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Ski Operators Resorting to Retail

Recreation: As their industry consolidates, they appeal to a new generation by offering new services.


DENVER — Adam Aron figures he doesn't need an oversize mouse with big ears to lure vacationers to his playground.

What he does need is a way to convince harried Americans that they can find a better respite on his mountaintops of waist-deep snow and towering pines than at theme parks or other vacation areas.

"What we're competing against is a beach in Hawaii or a ship in the Caribbean or some other use of the discretionary dollar," said Aron, who heads Vail Resorts Inc. "As a result of that, we have to offer at our resorts the kinds of alternatives and options that consumers are getting in other places."

A former cruise line executive, Aron has set Vail Resorts on a course to meet that challenge by adding new amenities and by acquiring four resorts and raising $266 million in an initial stock offering.

The changes at Vail Resorts are part of an ongoing consolidation in the ski industry designed to bolster growth and make resorts less dependent on weather and more attractive to a new generation of sports enthusiasts.

"Consolidation is just a fact of business life today," said Michael Berry, president of the National Ski Areas Assn. "The ski industry is no different than any other business in this country today, whether it's the grocery store or the auto dealership."

For decades, the ski industry enjoyed healthy growth, thanks to baby boomers who embraced the sport. All a resort had to do was provide skis, a lift to the top of a mountain and nourishment.

In the late 1970s, artificial snow making arrived, revolutionizing the industry.

"It became obvious that snow making was fundamental. . . . It also required resorts to make a significant capital investment. That really caused the demise of the mom-and-pop ski area," Berry said.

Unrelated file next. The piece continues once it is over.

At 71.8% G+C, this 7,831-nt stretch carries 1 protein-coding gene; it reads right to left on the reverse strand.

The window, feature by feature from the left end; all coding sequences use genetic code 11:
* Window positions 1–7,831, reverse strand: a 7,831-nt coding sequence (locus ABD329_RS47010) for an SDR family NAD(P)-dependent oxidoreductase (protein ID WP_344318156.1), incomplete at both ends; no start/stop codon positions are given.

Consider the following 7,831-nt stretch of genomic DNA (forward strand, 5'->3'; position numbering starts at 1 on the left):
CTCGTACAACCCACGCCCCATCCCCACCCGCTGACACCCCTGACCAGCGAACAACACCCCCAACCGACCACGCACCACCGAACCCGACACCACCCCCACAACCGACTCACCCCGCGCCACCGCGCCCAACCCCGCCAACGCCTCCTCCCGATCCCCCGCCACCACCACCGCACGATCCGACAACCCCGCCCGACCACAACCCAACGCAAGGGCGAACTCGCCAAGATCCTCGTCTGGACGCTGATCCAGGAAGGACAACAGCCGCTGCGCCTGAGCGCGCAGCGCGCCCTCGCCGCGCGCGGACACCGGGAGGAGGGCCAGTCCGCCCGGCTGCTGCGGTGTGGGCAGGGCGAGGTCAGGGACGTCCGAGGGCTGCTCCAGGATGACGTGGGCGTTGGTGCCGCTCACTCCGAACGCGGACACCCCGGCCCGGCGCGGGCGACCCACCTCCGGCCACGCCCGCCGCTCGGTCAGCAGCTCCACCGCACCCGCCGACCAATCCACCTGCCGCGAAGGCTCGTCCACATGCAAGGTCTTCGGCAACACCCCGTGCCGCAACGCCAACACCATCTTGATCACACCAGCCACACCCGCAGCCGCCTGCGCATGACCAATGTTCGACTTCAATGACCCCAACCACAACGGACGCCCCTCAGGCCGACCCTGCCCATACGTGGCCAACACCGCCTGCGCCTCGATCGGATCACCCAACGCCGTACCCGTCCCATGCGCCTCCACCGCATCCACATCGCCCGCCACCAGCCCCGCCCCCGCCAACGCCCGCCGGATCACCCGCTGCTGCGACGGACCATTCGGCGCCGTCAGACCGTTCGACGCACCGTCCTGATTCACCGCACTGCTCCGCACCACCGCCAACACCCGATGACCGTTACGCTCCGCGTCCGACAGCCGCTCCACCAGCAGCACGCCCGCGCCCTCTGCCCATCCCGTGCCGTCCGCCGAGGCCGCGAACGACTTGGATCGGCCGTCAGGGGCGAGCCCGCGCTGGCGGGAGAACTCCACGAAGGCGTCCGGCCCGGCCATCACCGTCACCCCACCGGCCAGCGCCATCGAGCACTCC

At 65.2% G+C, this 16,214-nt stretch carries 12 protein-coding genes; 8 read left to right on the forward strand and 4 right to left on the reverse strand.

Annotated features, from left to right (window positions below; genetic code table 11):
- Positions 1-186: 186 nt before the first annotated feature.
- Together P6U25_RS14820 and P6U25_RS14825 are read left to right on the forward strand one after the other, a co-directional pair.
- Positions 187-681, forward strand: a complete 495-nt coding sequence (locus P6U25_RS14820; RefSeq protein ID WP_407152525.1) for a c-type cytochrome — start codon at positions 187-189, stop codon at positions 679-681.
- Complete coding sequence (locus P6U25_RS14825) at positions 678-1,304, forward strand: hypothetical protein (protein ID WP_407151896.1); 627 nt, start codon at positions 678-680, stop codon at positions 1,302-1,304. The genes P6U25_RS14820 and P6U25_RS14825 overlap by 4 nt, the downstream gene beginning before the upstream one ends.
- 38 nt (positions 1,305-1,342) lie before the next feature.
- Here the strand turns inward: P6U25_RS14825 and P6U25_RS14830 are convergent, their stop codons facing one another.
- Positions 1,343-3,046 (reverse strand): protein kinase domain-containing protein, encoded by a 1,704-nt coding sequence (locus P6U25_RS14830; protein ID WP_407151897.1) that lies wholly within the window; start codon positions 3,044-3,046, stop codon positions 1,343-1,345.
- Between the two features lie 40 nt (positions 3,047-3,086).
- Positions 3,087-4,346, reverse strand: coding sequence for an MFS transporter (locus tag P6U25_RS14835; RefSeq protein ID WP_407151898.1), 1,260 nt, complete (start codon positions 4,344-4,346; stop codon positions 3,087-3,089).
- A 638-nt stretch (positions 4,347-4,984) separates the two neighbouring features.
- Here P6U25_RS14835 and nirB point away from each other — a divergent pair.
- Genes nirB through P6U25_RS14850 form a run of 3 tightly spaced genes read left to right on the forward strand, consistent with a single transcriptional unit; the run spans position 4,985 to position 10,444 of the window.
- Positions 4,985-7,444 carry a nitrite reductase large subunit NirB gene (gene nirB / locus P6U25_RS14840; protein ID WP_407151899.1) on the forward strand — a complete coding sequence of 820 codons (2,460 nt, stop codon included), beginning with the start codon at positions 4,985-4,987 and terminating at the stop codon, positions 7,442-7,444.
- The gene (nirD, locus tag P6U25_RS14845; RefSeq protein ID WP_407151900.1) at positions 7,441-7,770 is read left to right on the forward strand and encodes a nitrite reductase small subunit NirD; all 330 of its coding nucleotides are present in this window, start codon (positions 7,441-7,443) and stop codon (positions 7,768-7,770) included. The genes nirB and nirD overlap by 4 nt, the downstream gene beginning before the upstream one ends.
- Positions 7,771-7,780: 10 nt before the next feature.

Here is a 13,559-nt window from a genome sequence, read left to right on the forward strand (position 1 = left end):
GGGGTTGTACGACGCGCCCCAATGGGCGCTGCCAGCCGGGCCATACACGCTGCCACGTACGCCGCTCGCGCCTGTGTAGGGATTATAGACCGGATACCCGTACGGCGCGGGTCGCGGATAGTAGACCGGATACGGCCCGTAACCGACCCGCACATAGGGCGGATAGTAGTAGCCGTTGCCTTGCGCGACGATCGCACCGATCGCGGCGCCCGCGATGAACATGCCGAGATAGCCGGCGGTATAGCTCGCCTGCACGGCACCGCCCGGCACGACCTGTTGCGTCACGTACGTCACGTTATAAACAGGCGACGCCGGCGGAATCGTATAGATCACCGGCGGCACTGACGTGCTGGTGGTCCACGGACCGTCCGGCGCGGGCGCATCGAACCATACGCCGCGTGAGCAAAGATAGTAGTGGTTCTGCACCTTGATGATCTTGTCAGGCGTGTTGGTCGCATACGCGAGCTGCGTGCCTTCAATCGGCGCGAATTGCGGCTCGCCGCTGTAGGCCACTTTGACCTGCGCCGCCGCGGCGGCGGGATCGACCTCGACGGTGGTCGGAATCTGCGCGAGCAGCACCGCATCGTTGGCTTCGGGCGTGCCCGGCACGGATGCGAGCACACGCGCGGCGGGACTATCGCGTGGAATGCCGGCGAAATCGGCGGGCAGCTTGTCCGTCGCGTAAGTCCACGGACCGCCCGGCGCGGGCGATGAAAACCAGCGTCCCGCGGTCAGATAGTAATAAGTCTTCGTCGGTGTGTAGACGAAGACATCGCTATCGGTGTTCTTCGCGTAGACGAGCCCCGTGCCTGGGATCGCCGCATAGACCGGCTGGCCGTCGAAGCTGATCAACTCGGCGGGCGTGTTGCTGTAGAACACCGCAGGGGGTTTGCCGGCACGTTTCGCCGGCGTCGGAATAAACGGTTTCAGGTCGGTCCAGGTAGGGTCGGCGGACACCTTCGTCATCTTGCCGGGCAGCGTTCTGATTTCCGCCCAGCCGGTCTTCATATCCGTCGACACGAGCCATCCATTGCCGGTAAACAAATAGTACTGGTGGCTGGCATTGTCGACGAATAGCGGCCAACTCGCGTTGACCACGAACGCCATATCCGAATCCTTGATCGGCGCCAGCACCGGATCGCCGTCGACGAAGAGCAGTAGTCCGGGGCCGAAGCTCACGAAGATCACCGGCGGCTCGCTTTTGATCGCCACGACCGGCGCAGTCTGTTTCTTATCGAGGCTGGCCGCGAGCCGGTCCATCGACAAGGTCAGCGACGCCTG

But as resorts began pouring capital into the technology, the number of skiers began to decline. Baby boomers, estimated at 78 million, were replaced by Generation Xers, who number only about 44 million, Berry said.

"When, in fact, the Generation Xers were in their late teens and early 20s, the industry struggled with that," Berry said. They didn't know why the number of skiers diminished.

To survive, the resorts began to consolidate and diversify.

"The historical model for ski companies was based on just selling the lift ticket and a burger," Berry said. Today, the companies sell everything from T-shirts to real estate, which has helped boost annual industry revenue from $1 billion to $1.5 billion a decade ago to $2.5 billion this year, he said.

And the number of resorts has dwindled from 709 in the 1985-86 season to 519 in 1995-96, the NSAA stated. About a dozen companies own the top 50 or 60 resorts in the United States.

Skier visits--the industry measure that represents one person visiting a ski area for any part of a day--averaged 50 million in the '80s but increased to 54 million last year, NSAA said.

The reason for the increase: It's more fun to ski now.

"You've got better food. You can ski more in probably six hours, or four hours, even, than you skied in 1978," said Bob Wilbanks, who publishes the National Ski Club Newsletter.

Today, Vail charges $52 for a lift ticket for a day of skiing across 4,100 acres of terrain accessible by a network of high-speed chairlifts. The company also owns nearby Beaver Creek, which offers 1,530 acres of ski terrain.

In addition to the sleek slopes and steep drop-offs, the mountains offer everything from an ice rink to upscale restaurants and a business center.

Like many other mountain resorts, Vail has added summer activities, including golf courses, hot-air ballooning and mountain biking.

About the time Aron became its chief executive officer last summer, the company agreed to purchase Breckenridge, Keystone and Arapahoe Basin from Ralcorp Holdings for $310 million, creating the world's largest ski company. All the resorts are within 45 miles of each other. The Justice Department has approved the merger on condition that Vail sell Arapahoe Basin to comply with antitrust laws.

Aron moved into the ski industry after working in marketing with United Airlines and Hyatt Hotels and then as CEO of Norwegian Cruise Line Ltd. He plans to borrow on that knowledge to broaden Vail's lure.

"It used to be that ski resorts were concepted solely around lifts and trails. Now ski resorts are focused around the minute the first phone call is made from a potential vacationer," Aron said.

Over the next five years, the company plans to boost development of the retail areas at the base of the mountains, he said. An expansion is planned to add 1,633 acres to Vail Mountain's terrain.

There will also be joint marketing programs with other attractions in the area and possibly rewards for frequent visitors, similar to frequent-flier programs offered by airlines, he said.

In the next five years, Berry of the ski areas association predicted there will be more consolidation as the industry continues to adapt.

"I would expect that we'll see these companies looking to acquire more premium resorts, yes. At some point, we may have the consolidators consolidating the consolidation," he said.

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